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  • Author or Editor: Elizabeth R. Rozanski x
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Objective—To establish a focused assessment with sonography for trauma (FAST) protocol in dogs, determine whether FAST can be performed by veterinary clinicians without extensive ultrasonographic experience, and assess the frequency of free fluid (as determined via FAST) in the abdominal cavity of dogs following motor vehicle accidents (MVAs).

Design—Prospective study.

Animals—100 client-owned dogs evaluated within 24 hours of an MVA.

Procedure—Dogs were placed in lateral recumbency for the FAST examination. To detect fluid in the abdomen, 2 ultrasonographic views (transverse and longitudinal) were obtained at each of 4 sites (just caudal to the xiphoid process, on the midline over the urinary bladder, and at the left and right flank regions).

Results—In the 100 dogs evaluated via FAST, free abdominal fluid was detected in 45 dogs. In 40 of those 45 dogs, abdominocentesis was performed; hemoperitoneum and uroperitoneum were diagnosed in 38 and 2 dogs, respectively. Compared with dogs that had no free abdominal fluid detected via FAST, dogs that had free abdominal fluid detected via FAST had significantly higher heart rates and serum lactate concentrations and significantly lower PCVs and total solid concentrations.

Conclusions and Clinical Relevance—Results indicate that FAST is a simple and rapid technique that can be performed on dogs in an emergency setting to detect intra-abdominal free fluid and can be performed by veterinary clinicians with minimal previous ultrasonographic experience. (J Am Vet Med Assoc 2004;225:1198–1204)

Full access
in Journal of the American Veterinary Medical Association


Objective—To evaluate the clinical course of dogs with hemophilia A (factor VIII deficiency) and to determine whether factor VIII coagulant activity (FVIII:C) was associated with severity of clinical signs and outcome.

Design—Survey study.

Sample—Respondent information for 39 client-owned dogs with FVIII deficiency.

Procedures—Information was obtained via a survey distributed to the American College of Veterinary Internal Medicine and American College of Veterinary Emergency and Critical Care email list serves and to the Veterinary Information Network community to identify dogs with hemophilia A (FVIII:C ≤ 20%). Severity of FVIII deficiency was classified as mild (FVIII:C, 6% to 20%), moderate (FVIII:C, 2% to 5%), or severe (FVIII:C, < 2%).

Results—Data for 39 dogs (38 males and 1 female) were compiled. Mixed-breed dogs, German Shepherd Dogs, and Labrador Retrievers were most commonly affected. In most (34/39) dogs, disease was diagnosed at < 1 year of age. Bleeding associated with teething, minor trauma, vaccination, and elective surgical procedures most commonly prompted FVIII:C testing. Affected dogs had similar signs of spontaneous hemorrhage regardless of the magnitude of FVIII deficiency. Four dogs were euthanized without treatment at the time of diagnosis. Thirty dogs received ≥ 1 blood transfusion; FVIII:C did not appear to influence transfusion requirements.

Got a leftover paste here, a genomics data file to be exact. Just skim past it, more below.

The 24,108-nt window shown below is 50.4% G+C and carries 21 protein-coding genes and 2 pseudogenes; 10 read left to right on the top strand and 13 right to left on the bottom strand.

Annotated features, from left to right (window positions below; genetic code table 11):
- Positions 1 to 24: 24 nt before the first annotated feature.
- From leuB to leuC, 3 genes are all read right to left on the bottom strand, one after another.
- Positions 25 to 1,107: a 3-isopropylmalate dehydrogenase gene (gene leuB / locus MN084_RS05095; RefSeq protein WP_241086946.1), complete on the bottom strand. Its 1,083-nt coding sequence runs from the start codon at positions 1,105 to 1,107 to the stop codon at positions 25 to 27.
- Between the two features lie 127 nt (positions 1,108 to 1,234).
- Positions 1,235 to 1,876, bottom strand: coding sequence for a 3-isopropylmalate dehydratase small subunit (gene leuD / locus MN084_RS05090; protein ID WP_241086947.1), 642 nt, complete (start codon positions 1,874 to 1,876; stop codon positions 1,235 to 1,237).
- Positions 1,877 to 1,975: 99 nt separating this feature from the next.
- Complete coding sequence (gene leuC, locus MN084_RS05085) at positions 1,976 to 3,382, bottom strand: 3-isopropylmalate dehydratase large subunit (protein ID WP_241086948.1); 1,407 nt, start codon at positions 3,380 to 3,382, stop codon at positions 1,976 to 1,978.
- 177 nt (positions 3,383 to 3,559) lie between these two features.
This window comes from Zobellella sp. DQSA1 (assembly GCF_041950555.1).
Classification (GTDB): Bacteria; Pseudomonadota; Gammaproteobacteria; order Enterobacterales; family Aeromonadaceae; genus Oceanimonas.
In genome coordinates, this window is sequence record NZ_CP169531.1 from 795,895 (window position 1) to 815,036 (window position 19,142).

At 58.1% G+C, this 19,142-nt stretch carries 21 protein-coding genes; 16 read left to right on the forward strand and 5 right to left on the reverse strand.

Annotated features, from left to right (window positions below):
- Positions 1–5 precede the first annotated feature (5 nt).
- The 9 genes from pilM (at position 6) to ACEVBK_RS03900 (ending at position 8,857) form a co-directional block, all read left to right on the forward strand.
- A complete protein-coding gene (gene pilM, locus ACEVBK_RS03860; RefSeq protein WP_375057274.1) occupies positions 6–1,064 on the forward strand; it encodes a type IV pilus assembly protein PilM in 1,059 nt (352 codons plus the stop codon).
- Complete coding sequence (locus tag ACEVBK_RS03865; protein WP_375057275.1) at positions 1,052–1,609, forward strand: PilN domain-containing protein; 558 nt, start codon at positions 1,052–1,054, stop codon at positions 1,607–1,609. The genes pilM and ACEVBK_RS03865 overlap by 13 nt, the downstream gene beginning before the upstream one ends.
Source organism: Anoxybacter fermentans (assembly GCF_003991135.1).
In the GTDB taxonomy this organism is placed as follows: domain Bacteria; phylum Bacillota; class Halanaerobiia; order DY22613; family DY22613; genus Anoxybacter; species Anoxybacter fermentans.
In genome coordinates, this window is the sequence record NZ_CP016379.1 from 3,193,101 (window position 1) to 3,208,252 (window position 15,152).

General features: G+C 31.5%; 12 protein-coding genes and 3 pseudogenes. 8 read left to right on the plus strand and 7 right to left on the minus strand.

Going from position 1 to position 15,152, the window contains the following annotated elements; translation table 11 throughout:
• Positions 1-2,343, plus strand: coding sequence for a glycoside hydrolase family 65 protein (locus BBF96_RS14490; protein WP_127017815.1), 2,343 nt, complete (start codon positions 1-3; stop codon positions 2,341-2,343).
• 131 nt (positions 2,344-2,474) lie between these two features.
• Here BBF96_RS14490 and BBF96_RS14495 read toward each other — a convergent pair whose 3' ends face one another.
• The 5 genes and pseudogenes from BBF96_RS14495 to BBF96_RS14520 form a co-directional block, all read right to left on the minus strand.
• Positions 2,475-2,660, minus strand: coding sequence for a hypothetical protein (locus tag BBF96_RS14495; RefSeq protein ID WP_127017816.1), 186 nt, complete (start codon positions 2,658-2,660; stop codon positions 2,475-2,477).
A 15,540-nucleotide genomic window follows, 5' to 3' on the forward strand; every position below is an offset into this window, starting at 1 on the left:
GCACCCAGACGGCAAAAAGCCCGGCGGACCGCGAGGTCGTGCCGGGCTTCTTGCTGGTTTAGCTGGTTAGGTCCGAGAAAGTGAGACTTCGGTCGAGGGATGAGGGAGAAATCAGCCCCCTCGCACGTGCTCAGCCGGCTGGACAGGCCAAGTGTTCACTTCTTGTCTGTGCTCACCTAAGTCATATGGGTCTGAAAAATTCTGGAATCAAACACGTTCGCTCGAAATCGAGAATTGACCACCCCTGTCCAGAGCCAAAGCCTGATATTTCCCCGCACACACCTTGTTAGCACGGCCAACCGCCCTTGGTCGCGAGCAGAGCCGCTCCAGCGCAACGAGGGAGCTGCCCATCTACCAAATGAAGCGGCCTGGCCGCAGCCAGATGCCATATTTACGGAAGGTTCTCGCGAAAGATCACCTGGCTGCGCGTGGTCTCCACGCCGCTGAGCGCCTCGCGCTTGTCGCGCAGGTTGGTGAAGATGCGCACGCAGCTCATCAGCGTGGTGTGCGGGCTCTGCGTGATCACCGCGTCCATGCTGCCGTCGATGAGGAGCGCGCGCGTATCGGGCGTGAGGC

Conclusions and Clinical Relevance—Results indicated that dogs with hemophilia A have variations in clinical course of the disease and may have a good long-term prognosis. Residual FVIII:C may not be useful for predicting severity of clinical signs, transfusion needs, or long-term prognosis.

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in Journal of the American Veterinary Medical Association


Objective—To determine whether serum N-terminal pro-B-type natriuretic (NT-proBNP) concentration could be used to identify cardiac disease in dogs and to assess disease severity in affected dogs.

Design—Cross-sectional study.

Animals—119 dogs with mitral valve disease, 18 dogs with dilated cardiomyopathy, and 40 healthy control dogs.

Procedures—Serum NT-proBNP concentration was measured with an ELISA validated for use in dogs. Results of physical examination, thoracic radiography, echocardiography, and serum biochemical analyses were recorded for dogs with cardiac disease.

Results—Serum NT-proBNP concentration was significantly higher in dogs with cardiac disease than in control dogs, and a serum NT-proBNP concentration > 445 pmol/L could be used to discriminate dogs with cardiac disease from control dogs with a sensitivity of 83.2% and specificity of 90.0%. In dogs with cardiac disease, serum NT-proBNP concentration was correlated with heart rate, respiratory rate, echocardiographic heart size, and renal function. For dogs with cardiac disease, serum NT-proBNP concentration could be used to discriminate dogs with and without radiographic evidence of cardiomegaly and dogs with and without congestive heart failure.

Conclusions and Clinical Relevance—Results suggested that serum NT-proBNP concentration may be a useful adjunct clinical test for diagnosing cardiac disease in dogs and assessing the severity of disease in dogs with cardiac disease.

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in Journal of the American Veterinary Medical Association



The primary goal was to compare the efficacy of administration of apomorphine (APO) administered by intranasal (IN), transconjunctival (TC), SC and IV routes with ropinirole eye drops for induction of emesis in dogs with a secondary goal to evaluate the time of emesis as well as difficulty in administration.